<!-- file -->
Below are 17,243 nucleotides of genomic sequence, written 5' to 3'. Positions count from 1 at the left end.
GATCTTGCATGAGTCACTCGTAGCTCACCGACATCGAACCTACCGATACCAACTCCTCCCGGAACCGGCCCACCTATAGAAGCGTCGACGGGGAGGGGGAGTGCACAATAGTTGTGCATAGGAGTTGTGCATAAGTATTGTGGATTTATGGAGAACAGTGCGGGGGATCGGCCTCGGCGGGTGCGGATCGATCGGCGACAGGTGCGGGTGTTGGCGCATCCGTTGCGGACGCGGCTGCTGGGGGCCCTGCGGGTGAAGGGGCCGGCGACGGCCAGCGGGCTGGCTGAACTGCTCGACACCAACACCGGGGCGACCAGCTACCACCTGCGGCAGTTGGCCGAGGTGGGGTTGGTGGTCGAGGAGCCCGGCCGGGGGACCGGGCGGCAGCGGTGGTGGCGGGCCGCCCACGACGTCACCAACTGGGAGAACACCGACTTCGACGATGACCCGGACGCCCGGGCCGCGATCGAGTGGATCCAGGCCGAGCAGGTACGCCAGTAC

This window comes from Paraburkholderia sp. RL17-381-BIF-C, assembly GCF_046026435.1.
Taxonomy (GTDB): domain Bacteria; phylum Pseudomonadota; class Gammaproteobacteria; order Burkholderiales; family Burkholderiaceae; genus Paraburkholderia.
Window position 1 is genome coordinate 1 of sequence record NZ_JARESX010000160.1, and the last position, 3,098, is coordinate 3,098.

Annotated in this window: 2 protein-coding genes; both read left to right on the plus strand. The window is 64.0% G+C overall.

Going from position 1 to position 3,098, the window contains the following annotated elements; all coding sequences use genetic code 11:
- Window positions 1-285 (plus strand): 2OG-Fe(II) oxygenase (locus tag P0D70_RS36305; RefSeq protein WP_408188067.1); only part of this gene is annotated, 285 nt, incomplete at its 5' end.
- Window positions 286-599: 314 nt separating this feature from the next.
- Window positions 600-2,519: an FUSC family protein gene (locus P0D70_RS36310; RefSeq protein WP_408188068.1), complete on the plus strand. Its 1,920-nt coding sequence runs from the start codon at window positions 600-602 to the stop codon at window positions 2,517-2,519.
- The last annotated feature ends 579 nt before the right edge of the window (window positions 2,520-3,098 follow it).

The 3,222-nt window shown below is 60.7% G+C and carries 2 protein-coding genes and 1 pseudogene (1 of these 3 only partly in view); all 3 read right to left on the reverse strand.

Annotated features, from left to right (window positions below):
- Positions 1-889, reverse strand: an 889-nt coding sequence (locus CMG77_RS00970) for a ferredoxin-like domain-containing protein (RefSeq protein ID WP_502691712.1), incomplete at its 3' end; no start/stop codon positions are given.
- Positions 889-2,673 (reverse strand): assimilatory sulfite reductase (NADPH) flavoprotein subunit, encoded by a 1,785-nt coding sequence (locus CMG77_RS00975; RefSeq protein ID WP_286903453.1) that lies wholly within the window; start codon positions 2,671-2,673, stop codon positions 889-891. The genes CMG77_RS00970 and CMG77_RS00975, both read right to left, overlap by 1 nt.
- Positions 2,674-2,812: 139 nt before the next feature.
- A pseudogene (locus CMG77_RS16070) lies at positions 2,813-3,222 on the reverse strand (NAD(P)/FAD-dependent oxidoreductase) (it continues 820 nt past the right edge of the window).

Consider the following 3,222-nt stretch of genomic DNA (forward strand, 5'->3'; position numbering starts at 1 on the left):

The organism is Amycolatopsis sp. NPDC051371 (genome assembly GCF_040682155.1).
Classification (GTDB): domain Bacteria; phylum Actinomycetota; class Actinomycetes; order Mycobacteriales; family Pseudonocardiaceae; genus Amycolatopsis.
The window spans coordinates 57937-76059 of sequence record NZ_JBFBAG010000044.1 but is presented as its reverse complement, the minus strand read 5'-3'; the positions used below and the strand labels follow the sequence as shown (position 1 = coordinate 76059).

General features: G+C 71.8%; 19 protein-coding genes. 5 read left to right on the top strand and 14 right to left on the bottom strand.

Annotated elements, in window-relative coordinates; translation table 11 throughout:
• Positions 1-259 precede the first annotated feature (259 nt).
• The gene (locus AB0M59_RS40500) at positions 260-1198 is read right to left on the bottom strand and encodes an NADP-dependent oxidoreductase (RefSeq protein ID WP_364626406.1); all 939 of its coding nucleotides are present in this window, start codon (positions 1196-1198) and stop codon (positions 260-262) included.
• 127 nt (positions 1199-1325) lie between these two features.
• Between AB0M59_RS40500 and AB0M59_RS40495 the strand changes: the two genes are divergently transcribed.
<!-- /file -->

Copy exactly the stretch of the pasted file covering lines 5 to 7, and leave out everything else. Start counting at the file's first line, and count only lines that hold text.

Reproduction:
Window position 1 is genome coordinate 1 of sequence record NZ_JARESX010000160.1, and the last position, 3,098, is coordinate 3,098.

Annotated in this window: 2 protein-coding genes; both read left to right on the plus strand. The window is 64.0% G+C overall.

Going from position 1 to position 3,098, the window contains the following annotated elements; all coding sequences use genetic code 11: